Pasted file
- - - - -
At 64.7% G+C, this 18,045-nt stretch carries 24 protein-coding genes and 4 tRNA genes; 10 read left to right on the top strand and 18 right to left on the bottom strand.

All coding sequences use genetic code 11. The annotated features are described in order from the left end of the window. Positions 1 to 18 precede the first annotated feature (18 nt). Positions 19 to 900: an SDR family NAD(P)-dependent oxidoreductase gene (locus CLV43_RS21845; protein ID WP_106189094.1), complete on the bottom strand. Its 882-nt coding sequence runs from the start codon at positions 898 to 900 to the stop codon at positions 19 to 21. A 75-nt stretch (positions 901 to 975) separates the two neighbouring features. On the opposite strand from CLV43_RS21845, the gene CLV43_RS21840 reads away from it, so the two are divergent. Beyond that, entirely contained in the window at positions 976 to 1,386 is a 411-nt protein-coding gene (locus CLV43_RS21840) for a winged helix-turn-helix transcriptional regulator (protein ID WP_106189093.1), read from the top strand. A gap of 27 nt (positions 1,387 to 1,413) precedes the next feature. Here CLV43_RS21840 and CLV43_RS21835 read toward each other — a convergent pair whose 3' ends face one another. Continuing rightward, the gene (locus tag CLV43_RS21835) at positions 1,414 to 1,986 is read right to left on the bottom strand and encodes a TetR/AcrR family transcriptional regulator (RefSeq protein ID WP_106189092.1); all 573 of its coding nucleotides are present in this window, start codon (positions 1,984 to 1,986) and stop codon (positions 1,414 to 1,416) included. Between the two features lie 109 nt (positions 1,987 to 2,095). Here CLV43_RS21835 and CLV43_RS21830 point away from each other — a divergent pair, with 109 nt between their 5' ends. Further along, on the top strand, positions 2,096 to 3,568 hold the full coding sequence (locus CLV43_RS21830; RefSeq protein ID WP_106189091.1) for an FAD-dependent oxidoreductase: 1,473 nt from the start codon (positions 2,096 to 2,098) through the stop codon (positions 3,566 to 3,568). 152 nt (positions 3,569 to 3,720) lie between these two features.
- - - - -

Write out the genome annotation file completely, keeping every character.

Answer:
At 64.7% G+C, this 18,045-nt stretch carries 24 protein-coding genes and 4 tRNA genes; 10 read left to right on the top strand and 18 right to left on the bottom strand.

All coding sequences use genetic code 11. The annotated features are described in order from the left end of the window. Positions 1 to 18 precede the first annotated feature (18 nt). Positions 19 to 900: an SDR family NAD(P)-dependent oxidoreductase gene (locus CLV43_RS21845; protein ID WP_106189094.1), complete on the bottom strand. Its 882-nt coding sequence runs from the start codon at positions 898 to 900 to the stop codon at positions 19 to 21. A 75-nt stretch (positions 901 to 975) separates the two neighbouring features. On the opposite strand from CLV43_RS21845, the gene CLV43_RS21840 reads away from it, so the two are divergent. Beyond that, entirely contained in the window at positions 976 to 1,386 is a 411-nt protein-coding gene (locus CLV43_RS21840) for a winged helix-turn-helix transcriptional regulator (protein ID WP_106189093.1), read from the top strand. A gap of 27 nt (positions 1,387 to 1,413) precedes the next feature. Here CLV43_RS21840 and CLV43_RS21835 read toward each other — a convergent pair whose 3' ends face one another. Continuing rightward, the gene (locus tag CLV43_RS21835) at positions 1,414 to 1,986 is read right to left on the bottom strand and encodes a TetR/AcrR family transcriptional regulator (RefSeq protein ID WP_106189092.1); all 573 of its coding nucleotides are present in this window, start codon (positions 1,984 to 1,986) and stop codon (positions 1,414 to 1,416) included. Between the two features lie 109 nt (positions 1,987 to 2,095). Here CLV43_RS21835 and CLV43_RS21830 point away from each other — a divergent pair, with 109 nt between their 5' ends. Further along, on the top strand, positions 2,096 to 3,568 hold the full coding sequence (locus CLV43_RS21830; RefSeq protein ID WP_106189091.1) for an FAD-dependent oxidoreductase: 1,473 nt from the start codon (positions 2,096 to 2,098) through the stop codon (positions 3,566 to 3,568). 152 nt (positions 3,569 to 3,720) lie between these two features.